Is quality of care a key predictor of perinatal health care utilization and patient satisfaction in Malawi?

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Background: The Malawi government encourages early antenatal care, delivery in health facilities, and timely postnatal care. Efforts to sustain or increase current levels of perinatal service utilization may not achieve desired gains if the quality of care provided is neglected. This study examined predictors of perinatal service utilization and patients' satisfaction with these services with a focus on quality of care. Methods: We used baseline, two-stage cluster sampling household survey data collected between November and December, 2012 before implementation of CARE's Community Score Card© intervention in Ntcheu district, Malawi. Women with a birth during the last year (N = 1301) were asked about seeking: 1) family planning, 2) antenatal, 3) delivery, and 4) postnatal care; the quality of care received; and their overall satisfaction with the care received. Specific quality of care items were assessed for each type of service, and up to five such items per type of service were used in analyses. Separate logistic regression models were fitted to examine predictors of family planning, antenatal, delivery, and postnatal service utilization and of complete satisfaction with each of these services; all models were adjusted for women's socio-demographic characteristics, perceptions of the closest facility to their homes, service use indicators, and quality of care items. Results: We found higher levels of perinatal service use than previously documented in Malawi (baseline antenatal care 99.4%; skilled birth attendance 97.3%; postnatal care 77.5%; current family planning use 52.8%). Almost 73% of quality of perinatal care items assessed were favorably reported by > 90% of women. Women reported high overall satisfaction (≥85%) with all types of services examined, higher for antenatal and postnatal care than for family planning and delivery care. We found significant associations between perceived and actual quality of care and both women's use and satisfaction with the perinatal health services received. Conclusions: Quality of care is a key predictor of perinatal health service utilization and complete patient satisfaction with such services in Malawi. The current heightened attention toward perinatal health services and outcomes should be coupled with efforts to improve the actual quality of care offered to women in this country.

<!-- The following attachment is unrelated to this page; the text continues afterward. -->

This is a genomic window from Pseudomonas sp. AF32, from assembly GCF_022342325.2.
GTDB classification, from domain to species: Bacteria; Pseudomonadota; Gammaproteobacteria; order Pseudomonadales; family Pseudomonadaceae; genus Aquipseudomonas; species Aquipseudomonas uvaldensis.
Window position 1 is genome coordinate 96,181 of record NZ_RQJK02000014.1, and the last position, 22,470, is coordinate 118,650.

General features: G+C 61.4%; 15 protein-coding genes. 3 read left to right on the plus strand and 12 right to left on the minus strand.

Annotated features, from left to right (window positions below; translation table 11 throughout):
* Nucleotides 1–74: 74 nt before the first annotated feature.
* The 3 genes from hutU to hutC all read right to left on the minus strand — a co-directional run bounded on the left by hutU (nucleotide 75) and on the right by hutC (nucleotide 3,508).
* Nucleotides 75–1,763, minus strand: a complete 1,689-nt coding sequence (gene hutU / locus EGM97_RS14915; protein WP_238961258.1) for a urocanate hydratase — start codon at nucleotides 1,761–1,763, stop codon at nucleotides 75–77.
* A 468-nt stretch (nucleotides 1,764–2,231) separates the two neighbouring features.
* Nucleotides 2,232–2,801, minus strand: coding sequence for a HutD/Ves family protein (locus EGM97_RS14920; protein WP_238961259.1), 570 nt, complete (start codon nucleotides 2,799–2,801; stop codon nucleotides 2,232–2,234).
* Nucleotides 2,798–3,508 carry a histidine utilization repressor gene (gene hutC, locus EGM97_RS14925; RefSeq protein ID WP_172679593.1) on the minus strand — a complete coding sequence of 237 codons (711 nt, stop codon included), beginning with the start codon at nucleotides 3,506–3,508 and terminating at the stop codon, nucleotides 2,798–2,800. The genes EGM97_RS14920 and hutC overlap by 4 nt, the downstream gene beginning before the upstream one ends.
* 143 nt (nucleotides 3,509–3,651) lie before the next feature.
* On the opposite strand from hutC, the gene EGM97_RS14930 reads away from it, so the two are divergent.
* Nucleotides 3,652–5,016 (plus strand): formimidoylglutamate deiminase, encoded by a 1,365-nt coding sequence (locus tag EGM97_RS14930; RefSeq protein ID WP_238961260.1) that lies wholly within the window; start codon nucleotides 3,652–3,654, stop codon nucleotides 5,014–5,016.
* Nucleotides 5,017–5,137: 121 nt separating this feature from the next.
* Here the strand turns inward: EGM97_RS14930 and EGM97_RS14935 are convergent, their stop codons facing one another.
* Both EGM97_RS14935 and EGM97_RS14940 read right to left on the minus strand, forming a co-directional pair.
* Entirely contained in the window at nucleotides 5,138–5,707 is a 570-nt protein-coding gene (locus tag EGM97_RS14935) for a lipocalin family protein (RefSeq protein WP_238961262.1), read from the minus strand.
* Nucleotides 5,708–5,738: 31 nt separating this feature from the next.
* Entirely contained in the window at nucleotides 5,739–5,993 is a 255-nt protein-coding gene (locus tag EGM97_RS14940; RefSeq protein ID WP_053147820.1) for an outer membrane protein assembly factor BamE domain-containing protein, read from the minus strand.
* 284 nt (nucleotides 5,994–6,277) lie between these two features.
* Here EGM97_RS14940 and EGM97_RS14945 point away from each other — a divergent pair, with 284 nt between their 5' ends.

Creanga, A. A., Gullo, S., Kuhlmann, A. K. S., Msiska, T. W., & Galavotti, C. (2017). Is quality of care a key predictor of perinatal health care utilization and patient satisfaction in Malawi? BMC Pregnancy and Childbirth, 17(1).

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